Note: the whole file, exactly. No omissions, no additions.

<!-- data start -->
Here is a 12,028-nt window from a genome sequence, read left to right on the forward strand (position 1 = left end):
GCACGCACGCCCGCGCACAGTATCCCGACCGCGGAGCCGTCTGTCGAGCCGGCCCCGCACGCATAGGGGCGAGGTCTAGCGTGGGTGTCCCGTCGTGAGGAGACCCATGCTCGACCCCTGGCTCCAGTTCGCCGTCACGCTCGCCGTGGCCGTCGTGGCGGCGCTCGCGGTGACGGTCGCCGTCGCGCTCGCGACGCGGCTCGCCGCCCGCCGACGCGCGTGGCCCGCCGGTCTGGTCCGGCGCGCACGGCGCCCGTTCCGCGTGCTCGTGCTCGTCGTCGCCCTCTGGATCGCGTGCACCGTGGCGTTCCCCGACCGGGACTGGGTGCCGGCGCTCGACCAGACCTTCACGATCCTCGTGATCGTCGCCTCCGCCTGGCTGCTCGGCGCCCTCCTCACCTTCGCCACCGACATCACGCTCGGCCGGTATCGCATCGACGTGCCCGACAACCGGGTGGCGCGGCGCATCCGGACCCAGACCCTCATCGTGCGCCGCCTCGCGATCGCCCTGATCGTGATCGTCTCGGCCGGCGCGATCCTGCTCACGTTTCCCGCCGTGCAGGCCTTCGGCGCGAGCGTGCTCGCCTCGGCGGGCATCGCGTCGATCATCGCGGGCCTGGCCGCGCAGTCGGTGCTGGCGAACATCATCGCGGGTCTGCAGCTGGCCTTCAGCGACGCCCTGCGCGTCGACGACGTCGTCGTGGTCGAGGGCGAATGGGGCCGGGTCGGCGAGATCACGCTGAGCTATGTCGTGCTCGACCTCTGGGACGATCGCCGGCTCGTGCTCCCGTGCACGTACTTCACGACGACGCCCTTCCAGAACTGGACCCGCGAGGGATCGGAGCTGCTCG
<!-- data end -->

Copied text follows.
Here is a 12,028-nt window from a genome sequence, read left to right on the forward strand (position 1 = left end):
GCACGCACGCCCGCGCACAGTATCCCGACCGCGGAGCCGTCTGTCGAGCCGGCCCCGCACGCATAGGGGCGAGGTCTAGCGTGGGTGTCCCGTCGTGAGGAGACCCATGCTCGACCCCTGGCTCCAGTTCGCCGTCACGCTCGCCGTGGCCGTCGTGGCGGCGCTCGCGGTGACGGTCGCCGTCGCGCTCGCGACGCGGCTCGCCGCCCGCCGACGCGCGTGGCCCGCCGGTCTGGTCCGGCGCGCACGGCGCCCGTTCCGCGTGCTCGTGCTCGTCGTCGCCCTCTGGATCGCGTGCACCGTGGCGTTCCCCGACCGGGACTGGGTGCCGGCGCTCGACCAGACCTTCACGATCCTCGTGATCGTCGCCTCCGCCTGGCTGCTCGGCGCCCTCCTCACCTTCGCCACCGACATCACGCTCGGCCGGTATCGCATCGACGTGCCCGACAACCGGGTGGCGCGGCGCATCCGGACCCAGACCCTCATCGTGCGCCGCCTCGCGATCGCCCTGATCGTGATCGTCTCGGCCGGCGCGATCCTGCTCACGTTTCCCGCCGTGCAGGCCTTCGGCGCGAGCGTGCTCGCCTCGGCGGGCATCGCGTCGATCATCGCGGGCCTGGCCGCGCAGTCGGTGCTGGCGAACATCATCGCGGGTCTGCAGCTGGCCTTCAGCGACGCCCTGCGCGTCGACGACGTCGTCGTGGTCGAGGGCGAATGGGGCCGGGTCGGCGAGATCACGCTGAGCTATGTCGTGCTCGACCTCTGGGACGATCGCCGGCTCGTGCTCCCGTGCACGTACTTCACGACGACGCCCTTCCAGAACTGGACCCGCGAGGGATCGGAGCTGCTCG